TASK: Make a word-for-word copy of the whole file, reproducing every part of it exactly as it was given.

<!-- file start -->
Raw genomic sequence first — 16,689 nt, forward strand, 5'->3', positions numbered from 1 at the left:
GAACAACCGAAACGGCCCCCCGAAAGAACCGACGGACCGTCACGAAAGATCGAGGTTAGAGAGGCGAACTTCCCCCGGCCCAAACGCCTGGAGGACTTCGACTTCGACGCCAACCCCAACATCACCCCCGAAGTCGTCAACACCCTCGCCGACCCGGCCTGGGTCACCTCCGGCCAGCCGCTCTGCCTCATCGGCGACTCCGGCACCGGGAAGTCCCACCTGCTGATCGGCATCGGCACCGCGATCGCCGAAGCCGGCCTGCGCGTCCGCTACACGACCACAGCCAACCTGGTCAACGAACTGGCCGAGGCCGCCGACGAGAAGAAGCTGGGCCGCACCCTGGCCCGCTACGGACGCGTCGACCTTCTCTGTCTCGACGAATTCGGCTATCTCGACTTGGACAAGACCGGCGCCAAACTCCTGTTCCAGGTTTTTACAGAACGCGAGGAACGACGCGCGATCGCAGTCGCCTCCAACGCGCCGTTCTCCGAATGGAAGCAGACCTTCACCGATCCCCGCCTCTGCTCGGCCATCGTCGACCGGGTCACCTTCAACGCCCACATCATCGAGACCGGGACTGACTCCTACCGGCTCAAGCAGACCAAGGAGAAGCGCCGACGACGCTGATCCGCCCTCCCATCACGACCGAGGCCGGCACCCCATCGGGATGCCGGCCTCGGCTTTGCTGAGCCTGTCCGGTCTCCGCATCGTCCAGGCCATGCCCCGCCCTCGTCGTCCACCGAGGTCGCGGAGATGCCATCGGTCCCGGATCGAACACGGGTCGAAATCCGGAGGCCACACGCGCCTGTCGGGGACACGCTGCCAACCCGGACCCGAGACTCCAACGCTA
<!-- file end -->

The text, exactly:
Raw genomic sequence first — 16,689 nt, forward strand, 5'->3', positions numbered from 1 at the left:
GAACAACCGAAACGGCCCCCCGAAAGAACCGACGGACCGTCACGAAAGATCGAGGTTAGAGAGGCGAACTTCCCCCGGCCCAAACGCCTGGAGGACTTCGACTTCGACGCCAACCCCAACATCACCCCCGAAGTCGTCAACACCCTCGCCGACCCGGCCTGGGTCACCTCCGGCCAGCCGCTCTGCCTCATCGGCGACTCCGGCACCGGGAAGTCCCACCTGCTGATCGGCATCGGCACCGCGATCGCCGAAGCCGGCCTGCGCGTCCGCTACACGACCACAGCCAACCTGGTCAACGAACTGGCCGAGGCCGCCGACGAGAAGAAGCTGGGCCGCACCCTGGCCCGCTACGGACGCGTCGACCTTCTCTGTCTCGACGAATTCGGCTATCTCGACTTGGACAAGACCGGCGCCAAACTCCTGTTCCAGGTTTTTACAGAACGCGAGGAACGACGCGCGATCGCAGTCGCCTCCAACGCGCCGTTCTCCGAATGGAAGCAGACCTTCACCGATCCCCGCCTCTGCTCGGCCATCGTCGACCGGGTCACCTTCAACGCCCACATCATCGAGACCGGGACTGACTCCTACCGGCTCAAGCAGACCAAGGAGAAGCGCCGACGACGCTGATCCGCCCTCCCATCACGACCGAGGCCGGCACCCCATCGGGATGCCGGCCTCGGCTTTGCTGAGCCTGTCCGGTCTCCGCATCGTCCAGGCCATGCCCCGCCCTCGTCGTCCACCGAGGTCGCGGAGATGCCATCGGTCCCGGATCGAACACGGGTCGAAATCCGGAGGCCACACGCGCCTGTCGGGGACACGCTGCCAACCCGGACCCGAGACTCCAACGCTA